CBSE NCERT Class IX (9th) | Social Studies | History



Cricket grew out of the many stick and ball games played in England. By the 17th century it evolved enough to be recognisable as a distinct game. It became so popular that its fans did not mind to be fined for playing it on Sunday instead of going to church.

Cricket was given its unique nature by the history of England. Peculiarities of cricket
  • ·      A match can go on for five days and still end in a draw.
  • ·      Length of the pitch is specified — 22 yards — but the size or shape of the ground is not.
  • ·      Cricket rules were made before the Industrial Revolution when life moved at a slow pace.
  • ·      Cricket was played on the commons. Each common had a different shape and size. There were no designed boundaries or boundary hits.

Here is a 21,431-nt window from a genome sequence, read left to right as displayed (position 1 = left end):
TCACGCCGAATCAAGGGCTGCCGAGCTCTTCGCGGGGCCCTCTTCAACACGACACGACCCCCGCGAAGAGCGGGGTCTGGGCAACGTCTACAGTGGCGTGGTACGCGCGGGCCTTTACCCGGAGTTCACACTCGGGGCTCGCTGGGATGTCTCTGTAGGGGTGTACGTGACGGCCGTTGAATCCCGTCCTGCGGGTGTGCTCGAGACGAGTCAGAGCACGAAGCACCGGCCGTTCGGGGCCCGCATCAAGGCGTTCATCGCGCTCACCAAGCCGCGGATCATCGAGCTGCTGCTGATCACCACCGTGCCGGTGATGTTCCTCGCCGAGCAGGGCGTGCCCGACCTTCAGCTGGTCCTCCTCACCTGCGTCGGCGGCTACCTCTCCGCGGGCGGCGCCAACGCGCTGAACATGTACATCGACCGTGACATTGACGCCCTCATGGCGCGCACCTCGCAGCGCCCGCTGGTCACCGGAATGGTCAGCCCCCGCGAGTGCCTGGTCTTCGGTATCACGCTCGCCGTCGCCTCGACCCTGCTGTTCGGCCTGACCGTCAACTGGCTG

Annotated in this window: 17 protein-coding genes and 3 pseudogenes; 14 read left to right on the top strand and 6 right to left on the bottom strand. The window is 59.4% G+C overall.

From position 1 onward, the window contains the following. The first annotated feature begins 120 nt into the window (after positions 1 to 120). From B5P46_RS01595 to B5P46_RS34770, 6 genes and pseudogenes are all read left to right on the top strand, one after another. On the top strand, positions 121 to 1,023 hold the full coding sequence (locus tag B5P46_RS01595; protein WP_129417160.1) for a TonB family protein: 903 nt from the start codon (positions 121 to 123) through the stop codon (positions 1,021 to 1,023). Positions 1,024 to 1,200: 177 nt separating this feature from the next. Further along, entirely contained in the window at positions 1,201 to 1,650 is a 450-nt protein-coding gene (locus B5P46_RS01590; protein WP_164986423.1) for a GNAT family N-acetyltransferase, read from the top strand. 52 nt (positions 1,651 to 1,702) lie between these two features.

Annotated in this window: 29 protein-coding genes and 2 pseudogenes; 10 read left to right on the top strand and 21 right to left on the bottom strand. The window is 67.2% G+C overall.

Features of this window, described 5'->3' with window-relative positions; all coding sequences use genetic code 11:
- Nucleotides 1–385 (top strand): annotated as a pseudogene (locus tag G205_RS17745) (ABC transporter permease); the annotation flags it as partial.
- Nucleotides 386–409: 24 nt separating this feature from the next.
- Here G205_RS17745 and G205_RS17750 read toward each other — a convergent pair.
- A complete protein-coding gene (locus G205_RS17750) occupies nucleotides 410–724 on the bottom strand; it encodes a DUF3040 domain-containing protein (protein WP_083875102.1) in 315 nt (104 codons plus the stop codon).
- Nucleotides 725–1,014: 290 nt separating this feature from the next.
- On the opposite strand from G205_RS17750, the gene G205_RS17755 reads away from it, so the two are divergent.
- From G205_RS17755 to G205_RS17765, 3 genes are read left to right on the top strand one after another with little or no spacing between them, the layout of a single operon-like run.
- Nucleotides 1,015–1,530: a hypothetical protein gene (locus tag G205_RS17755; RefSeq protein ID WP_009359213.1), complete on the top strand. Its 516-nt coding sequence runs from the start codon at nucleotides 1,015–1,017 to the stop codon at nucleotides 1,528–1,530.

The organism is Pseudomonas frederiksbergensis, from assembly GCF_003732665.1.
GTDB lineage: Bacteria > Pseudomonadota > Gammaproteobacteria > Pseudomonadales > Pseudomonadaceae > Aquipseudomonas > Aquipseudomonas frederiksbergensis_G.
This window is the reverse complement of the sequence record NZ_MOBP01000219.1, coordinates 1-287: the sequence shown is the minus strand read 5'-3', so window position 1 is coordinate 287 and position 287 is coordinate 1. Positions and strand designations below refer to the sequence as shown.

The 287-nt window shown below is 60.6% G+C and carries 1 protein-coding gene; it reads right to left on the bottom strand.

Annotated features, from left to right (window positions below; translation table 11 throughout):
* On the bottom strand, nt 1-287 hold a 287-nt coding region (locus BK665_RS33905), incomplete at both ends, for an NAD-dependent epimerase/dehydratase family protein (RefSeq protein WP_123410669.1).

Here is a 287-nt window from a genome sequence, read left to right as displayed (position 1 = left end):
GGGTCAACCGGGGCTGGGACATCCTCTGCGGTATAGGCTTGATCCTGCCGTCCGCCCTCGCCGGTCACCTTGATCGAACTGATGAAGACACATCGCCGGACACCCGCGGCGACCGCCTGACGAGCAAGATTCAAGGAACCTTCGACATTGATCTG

The First Written Laws of Cricket (1744)
  • ·   Principals shall choose from among the gentlemen present two umpires who shall absolutely decide all disputes.
  • ·      Stumps must be 22 inches high and bail across them six inches.
  • ·      Ball must be between 5 to 6 ounces.
·      Two sets of stumps 22 yards apart.
The world’s first cricket club was formed in Hambledon in 1760s.The Marylebone Cricket Club (MCC) was founded in 1787. In 1788 the MCC published its first revision of the laws and became the guardian of cricket’s regulations.A series of changes in the game occurred in the 2nd half of the 18th century.
  •   It became common to pitch the ball through the air.